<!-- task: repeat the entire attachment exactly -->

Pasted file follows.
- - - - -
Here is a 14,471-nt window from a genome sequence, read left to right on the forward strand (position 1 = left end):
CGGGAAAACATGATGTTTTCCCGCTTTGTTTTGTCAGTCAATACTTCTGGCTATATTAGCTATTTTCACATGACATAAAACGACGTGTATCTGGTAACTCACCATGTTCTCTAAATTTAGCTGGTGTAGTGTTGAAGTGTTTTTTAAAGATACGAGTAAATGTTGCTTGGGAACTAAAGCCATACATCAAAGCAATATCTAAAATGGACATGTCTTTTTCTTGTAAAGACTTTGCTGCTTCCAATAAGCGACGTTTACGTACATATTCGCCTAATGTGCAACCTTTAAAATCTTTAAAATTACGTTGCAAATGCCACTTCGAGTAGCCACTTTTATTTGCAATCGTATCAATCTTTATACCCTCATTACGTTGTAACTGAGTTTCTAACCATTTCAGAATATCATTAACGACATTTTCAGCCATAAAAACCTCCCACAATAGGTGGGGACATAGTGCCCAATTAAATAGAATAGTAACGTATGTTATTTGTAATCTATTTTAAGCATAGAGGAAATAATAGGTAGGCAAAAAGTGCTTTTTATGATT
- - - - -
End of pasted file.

Here is a 14,471-nt window from a genome sequence, read left to right on the forward strand (position 1 = left end):
CGGGAAAACATGATGTTTTCCCGCTTTGTTTTGTCAGTCAATACTTCTGGCTATATTAGCTATTTTCACATGACATAAAACGACGTGTATCTGGTAACTCACCATGTTCTCTAAATTTAGCTGGTGTAGTGTTGAAGTGTTTTTTAAAGATACGAGTAAATGTTGCTTGGGAACTAAAGCCATACATCAAAGCAATATCTAAAATGGACATGTCTTTTTCTTGTAAAGACTTTGCTGCTTCCAATAAGCGACGTTTACGTACATATTCGCCTAATGTGCAACCTTTAAAATCTTTAAAATTACGTTGCAAATGCCACTTCGAGTAGCCACTTTTATTTGCAATCGTATCAATCTTTATACCCTCATTACGTTGTAACTGAGTTTCTAACCATTTCAGAATATCATTAACGACATTTTCAGCCATAAAAACCTCCCACAATAGGTGGGGACATAGTGCCCAATTAAATAGAATAGTAACGTATGTTATTTGTAATCTATTTTAAGCATAGAGGAAATAATAGGTAGGCAAAAAGTGCTTTTTATGATT